Life during the pandemic

Life during the pandemic

By Mike Steely

My family and I have been fairly isolated for the past several weeks. The longer we stay cocooned, except for outings for prescription refills and food—which is seldom, the more interesting life becomes.

We have worked on yard and home projects as we’ve got lots to do inside and out. I’ve suffered a bit with a pulled lower back but that’s better and both my wife, Lettie, and I are keeping up activity in and around the house.

It’s always a struggle to keep up two acres of lawn and repair or clean a large four-bedroom house but we do. I admit Lettie does most of it and cooks and vacuums, etc. She’s younger than I am and has a lot more persistence and drive than I do. She’s managed to put in a small garden during the pandemic and I fenced it in to discourage rabbits.

Getting out for medicine refills is getting scary. Most people are out without masks. By far and away the largest number of younger people are shopping with no protection at all and not keeping a distance between themselves and others.

Most store clerks are wearing masks and a few wear gloves.

I follow the COVID-19 local count each day and the number of deaths locally is declining. The number of cases continues to climb although it seems to have slowed.

The most vulnerable portion of the population is the elderly and that includes my wife and I. Our adult boys come and go, hopefully, always wearing their masks. My wife put a sign on our back door that says “Use Hand Cleaner before Entering” and a bottle of it sits on the banister on the back porch.

Lettie has designed and sewed some masks with a wire over the nose and we both wear those when out. We worry about our sons when they visit and hope they are protecting themselves and others when they are away.

Covering meetings on the internet or on CTV Knoxville is a lot different than being in a live meeting. Interviewing people for stories on the phone or internet is awkward and time consuming. I’ve learned to voice or video record meetings and interviews.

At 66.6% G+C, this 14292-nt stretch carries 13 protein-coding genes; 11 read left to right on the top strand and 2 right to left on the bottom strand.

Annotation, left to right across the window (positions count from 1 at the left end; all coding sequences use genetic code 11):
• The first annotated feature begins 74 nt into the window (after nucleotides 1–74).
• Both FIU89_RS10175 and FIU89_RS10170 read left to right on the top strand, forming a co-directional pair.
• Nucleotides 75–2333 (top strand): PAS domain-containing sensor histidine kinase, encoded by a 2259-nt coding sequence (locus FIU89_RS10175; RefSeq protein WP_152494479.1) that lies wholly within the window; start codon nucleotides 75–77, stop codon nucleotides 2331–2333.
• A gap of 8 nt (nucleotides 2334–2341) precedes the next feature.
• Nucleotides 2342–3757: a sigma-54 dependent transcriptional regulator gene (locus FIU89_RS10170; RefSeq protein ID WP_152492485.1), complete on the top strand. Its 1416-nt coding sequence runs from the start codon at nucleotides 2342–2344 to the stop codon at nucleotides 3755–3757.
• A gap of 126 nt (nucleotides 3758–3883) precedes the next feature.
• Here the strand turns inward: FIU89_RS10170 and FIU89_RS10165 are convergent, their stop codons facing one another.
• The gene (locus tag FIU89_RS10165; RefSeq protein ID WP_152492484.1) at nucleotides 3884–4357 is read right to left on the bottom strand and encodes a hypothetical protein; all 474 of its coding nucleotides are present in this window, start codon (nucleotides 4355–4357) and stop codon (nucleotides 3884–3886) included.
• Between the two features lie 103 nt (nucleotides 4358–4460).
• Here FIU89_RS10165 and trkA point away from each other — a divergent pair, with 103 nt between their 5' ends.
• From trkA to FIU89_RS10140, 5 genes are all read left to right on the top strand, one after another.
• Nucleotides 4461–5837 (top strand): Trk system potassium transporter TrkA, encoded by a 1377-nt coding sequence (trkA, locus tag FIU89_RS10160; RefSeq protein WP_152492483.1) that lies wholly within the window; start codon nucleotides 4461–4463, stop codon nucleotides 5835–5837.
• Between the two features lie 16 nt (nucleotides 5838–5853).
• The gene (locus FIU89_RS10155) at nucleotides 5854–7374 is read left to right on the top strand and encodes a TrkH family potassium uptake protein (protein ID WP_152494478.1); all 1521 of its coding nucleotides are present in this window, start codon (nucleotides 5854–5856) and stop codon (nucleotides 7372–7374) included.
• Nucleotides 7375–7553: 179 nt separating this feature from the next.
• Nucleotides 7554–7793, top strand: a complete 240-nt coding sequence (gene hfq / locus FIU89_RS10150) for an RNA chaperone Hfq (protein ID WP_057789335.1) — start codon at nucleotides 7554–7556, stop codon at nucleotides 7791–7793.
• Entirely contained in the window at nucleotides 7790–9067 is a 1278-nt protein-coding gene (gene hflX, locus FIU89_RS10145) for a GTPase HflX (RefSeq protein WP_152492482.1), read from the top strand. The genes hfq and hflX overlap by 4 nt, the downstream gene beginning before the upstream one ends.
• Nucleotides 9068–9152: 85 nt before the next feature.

Working with the staff of The Knoxville Focus is pretty much business as usual and they have been great. I always write my stories from my home and email them to the paper. I’ve noticed that being home doesn’t provide many photo opportunities for stories and I’ve gone to my photo library for a few.

Research is a bit limited to the internet and my own library and my “Day Away” columns are pretty limited to places a family can drive to without getting into a crowd. I am so fortunate to have a position where I can continue to work.

The Zoom meetings of commission, council, and others take longer than usual because every item must be voted on in a roll call vote. I’ve noticed that the public forums, if held at all, always involve the same citizens who want to speak. Some of those are interesting and some are just attacks on whatever body is meeting.

I have elected officials calling me or emailing me with comments or story ideas and some of those play out. I also have public officials that simply want to check on me to see how I am doing.

As frustrating as living at home during the pandemic has been, it could be a lot worse. I’ve been following the trials and fears of a family whose relative has been in the hospital for weeks. They were not, for many days, allowed to visit him and he’s elderly and confused.

A simple fall and a broken hip have taken him from a fairly healthy older man to a man at the edge of death. Waiting and wondering how someone is doing when you can’t see them is awful.  Not knowing is worse sometimes than knowing.

I’ve been in touch with my brother and sister, one in Louisiana and one in California, and they are both staying home and are safe.  My grandson, who lives with us, is safe as well. My wife has been in touch with her sisters and their families and, so far, they are safe also.

I’m sure that once public meetings are held again I’ll attend with a mask and gloves. I’m not fond of wearing the mask and my glasses often fog up but I’d like to be around a few more years for my family, my profession, and my own sake.

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